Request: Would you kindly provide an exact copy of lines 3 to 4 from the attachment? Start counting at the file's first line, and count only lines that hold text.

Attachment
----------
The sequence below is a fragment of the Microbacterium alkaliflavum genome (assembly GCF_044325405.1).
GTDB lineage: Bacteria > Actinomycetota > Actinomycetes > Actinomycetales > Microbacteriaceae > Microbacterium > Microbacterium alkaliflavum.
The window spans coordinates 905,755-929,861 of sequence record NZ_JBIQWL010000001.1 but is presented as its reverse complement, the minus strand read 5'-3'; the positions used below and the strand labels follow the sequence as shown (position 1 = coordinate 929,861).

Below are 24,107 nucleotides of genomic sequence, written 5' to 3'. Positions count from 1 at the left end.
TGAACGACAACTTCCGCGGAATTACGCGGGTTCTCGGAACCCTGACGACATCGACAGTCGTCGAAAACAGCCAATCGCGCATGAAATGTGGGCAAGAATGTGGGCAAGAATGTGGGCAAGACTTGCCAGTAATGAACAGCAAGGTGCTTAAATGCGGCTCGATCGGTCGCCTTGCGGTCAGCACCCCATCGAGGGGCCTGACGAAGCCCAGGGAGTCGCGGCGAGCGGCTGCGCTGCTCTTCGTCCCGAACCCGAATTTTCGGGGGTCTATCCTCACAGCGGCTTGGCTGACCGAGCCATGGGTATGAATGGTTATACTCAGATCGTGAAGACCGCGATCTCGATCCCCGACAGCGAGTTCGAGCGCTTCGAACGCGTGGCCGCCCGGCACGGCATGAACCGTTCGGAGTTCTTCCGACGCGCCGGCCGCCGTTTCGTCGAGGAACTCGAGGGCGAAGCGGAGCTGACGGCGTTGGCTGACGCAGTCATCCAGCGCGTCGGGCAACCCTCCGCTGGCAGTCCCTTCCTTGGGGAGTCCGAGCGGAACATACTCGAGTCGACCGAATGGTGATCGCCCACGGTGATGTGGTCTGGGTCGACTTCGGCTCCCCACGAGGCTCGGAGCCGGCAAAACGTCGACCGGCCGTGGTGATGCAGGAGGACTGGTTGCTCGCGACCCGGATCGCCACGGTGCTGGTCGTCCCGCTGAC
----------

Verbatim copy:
The window spans coordinates 905,755-929,861 of sequence record NZ_JBIQWL010000001.1 but is presented as its reverse complement, the minus strand read 5'-3'; the positions used below and the strand labels follow the sequence as shown (position 1 = coordinate 929,861).

Below are 24,107 nucleotides of genomic sequence, written 5' to 3'. Positions count from 1 at the left end.